Whether long-term contracts will be the norm in next year’s negotiations is an open question. Many of the biggest collective-bargaining agreements in Wisconsin’s construction industry are scheduled to expire on May 31.

John Schmitt, president and business manager of the Wisconsin Laborers District Council, said he has little sense so far of what contractors will ask for this year but said earlier expiration dates will no doubt be part of the discussion.

“We are going to have a lot to talk about,” he said. “We may end up looking at things differently.”

Contractors are likewise a little bit at sea. Jim Hoffman, president of Black River Falls-based road builder Hoffman Construction, said he might find himself trying to hold down his bid prices by paring back per diem payments used to cover employees’ travel costs, hotel stays and similar expenses.

Uncertainty can also be found at companies that have no union affiliation. John Zignego, controller at the nonunion Zignego Co., said he opposes prevailing wages because he thinks they inflate public-project costs.

But he doubts Zignego officials will view wage cuts as the key to submitting low bids. For one, John Zignego said, the labor shortage is not exclusive to union companies.

“We don’t think wages are going to go down,” he said, “because if you do that, you are going to start losing your workforce.”

The head of Wisconsin’s biggest construction union said the real danger will be from competitors coming up from states where pay has historically been poor. Terry McGowan, president and business manager of Local 139 of the International Union of Operating Engineers, said cheap labor in the construction industry often equates to shoddy work and unsafe job sites.

Prevailing wages, he argues, help ensure competition for public works is limited to responsible companies.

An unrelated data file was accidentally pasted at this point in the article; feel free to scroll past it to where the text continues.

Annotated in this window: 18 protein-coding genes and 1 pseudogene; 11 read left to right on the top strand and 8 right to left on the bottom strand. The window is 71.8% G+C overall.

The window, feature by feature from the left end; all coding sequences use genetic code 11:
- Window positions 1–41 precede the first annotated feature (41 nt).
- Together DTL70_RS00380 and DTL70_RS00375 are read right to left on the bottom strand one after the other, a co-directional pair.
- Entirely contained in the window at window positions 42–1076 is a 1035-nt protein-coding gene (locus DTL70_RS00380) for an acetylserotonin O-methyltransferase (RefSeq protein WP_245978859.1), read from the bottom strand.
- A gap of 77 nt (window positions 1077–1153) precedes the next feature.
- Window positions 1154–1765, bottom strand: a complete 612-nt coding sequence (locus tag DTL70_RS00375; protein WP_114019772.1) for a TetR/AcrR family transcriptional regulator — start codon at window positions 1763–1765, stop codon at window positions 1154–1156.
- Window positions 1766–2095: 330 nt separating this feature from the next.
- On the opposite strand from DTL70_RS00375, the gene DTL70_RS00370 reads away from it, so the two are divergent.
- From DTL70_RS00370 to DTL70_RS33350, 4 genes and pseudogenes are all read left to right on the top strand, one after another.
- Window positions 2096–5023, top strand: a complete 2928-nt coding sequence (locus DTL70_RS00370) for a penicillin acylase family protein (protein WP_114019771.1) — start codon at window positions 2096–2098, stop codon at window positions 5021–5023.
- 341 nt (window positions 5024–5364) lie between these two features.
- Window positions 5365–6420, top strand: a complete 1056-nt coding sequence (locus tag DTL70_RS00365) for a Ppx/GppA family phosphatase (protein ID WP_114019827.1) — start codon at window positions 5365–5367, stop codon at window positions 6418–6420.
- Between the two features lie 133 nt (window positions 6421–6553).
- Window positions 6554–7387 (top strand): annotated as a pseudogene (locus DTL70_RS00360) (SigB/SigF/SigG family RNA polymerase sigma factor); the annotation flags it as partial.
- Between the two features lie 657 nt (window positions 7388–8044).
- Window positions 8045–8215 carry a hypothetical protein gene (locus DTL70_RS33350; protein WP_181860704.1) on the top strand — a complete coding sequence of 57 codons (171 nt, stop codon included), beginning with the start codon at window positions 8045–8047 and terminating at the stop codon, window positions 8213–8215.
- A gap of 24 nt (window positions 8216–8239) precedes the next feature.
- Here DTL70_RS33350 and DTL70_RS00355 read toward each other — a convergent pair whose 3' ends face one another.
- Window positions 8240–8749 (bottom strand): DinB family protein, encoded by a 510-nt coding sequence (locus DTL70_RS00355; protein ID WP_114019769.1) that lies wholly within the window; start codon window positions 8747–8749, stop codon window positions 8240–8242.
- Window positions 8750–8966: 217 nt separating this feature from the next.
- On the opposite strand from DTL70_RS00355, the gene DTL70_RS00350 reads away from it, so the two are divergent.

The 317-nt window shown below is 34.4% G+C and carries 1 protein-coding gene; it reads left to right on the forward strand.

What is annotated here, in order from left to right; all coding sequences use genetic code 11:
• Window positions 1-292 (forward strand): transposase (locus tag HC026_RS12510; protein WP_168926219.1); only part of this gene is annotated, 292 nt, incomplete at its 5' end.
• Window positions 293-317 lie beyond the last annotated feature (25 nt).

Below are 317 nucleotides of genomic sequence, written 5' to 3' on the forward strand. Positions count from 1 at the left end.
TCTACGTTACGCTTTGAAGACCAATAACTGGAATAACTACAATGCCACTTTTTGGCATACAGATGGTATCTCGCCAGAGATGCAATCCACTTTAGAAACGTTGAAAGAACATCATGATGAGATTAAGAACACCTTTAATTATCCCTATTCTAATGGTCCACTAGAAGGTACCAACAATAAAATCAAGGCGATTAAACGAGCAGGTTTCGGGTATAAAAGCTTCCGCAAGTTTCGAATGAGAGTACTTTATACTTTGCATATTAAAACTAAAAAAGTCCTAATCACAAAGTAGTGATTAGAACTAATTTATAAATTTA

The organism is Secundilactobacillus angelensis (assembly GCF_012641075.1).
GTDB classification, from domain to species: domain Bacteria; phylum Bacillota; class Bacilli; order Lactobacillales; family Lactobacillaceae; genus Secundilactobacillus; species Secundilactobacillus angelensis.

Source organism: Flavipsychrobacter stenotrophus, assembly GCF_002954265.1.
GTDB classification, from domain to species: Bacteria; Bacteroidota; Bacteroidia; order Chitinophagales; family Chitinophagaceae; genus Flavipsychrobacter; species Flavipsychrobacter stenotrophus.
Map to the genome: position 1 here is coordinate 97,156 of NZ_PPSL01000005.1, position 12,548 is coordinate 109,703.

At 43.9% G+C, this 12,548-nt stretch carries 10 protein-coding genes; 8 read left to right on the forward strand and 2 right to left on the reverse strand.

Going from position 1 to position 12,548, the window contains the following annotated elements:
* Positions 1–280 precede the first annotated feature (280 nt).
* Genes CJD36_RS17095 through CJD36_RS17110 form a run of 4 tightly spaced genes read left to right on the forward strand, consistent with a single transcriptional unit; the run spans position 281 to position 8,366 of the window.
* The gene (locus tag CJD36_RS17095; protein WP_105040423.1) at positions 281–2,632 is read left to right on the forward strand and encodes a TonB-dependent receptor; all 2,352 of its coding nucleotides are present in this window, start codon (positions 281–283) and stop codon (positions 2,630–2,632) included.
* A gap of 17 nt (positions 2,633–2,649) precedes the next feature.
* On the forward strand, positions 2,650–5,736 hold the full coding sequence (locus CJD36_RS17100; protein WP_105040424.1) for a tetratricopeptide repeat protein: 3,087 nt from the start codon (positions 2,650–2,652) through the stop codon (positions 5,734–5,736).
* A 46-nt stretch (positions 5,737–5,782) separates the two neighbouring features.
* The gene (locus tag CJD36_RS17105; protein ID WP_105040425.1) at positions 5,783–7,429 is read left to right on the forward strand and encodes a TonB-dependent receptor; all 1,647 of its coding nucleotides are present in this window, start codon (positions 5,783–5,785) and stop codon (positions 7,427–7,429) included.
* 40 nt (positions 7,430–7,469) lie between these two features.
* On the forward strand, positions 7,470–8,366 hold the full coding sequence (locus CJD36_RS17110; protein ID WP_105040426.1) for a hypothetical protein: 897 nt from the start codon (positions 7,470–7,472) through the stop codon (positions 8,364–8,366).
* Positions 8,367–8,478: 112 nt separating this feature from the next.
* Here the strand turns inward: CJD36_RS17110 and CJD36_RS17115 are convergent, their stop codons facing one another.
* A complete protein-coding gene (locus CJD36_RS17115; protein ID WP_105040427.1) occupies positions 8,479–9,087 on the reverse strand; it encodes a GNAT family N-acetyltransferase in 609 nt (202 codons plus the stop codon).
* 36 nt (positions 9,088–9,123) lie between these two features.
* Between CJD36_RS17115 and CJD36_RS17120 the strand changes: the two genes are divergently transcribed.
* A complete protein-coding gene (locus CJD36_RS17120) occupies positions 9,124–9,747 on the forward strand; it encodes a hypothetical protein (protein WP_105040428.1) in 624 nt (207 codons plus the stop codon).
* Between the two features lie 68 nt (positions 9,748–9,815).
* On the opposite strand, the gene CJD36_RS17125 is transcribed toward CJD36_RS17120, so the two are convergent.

“I don’t think a lot of lawmakers necessarily realize that if Billie Bob’s Construction Boys put in the lowest bid, they are going to come up here and start building our roads,” McGowan said.

Local governments might respond by trying to disqualify more bidders at the outset. The result could be increased surety-bonding requirements or strictly enforced “blacklists” that prevent companies with bad safety records from bidding.

Since McGowan’s operating engineers deal mostly with state-funded highways and roads, some might argue they have little to fear from the loss of prevailing wages for local projects. Still, signs have already emerged that total repeal will be on lawmakers’ agenda next year.

State Rep. Rob Hutton, a Republican from Brookfield, said Thursday he will try next year to eliminate prevailing wages for state projects. Other Republicans have said repeal could be part of a compromise reached to boost the state’s transportation budget.

McGowan said those proposals derive their appeal from unrealistic savings expectations.

“When labor makes up only 20 percent of construction costs,” he said, “they are just searching for change in the couch cushions.”

About Dan Shaw, [email protected]

Dan Shaw is the associate editor at The Daily Reporter. He can be reached at [email protected] or at 414-225-1807.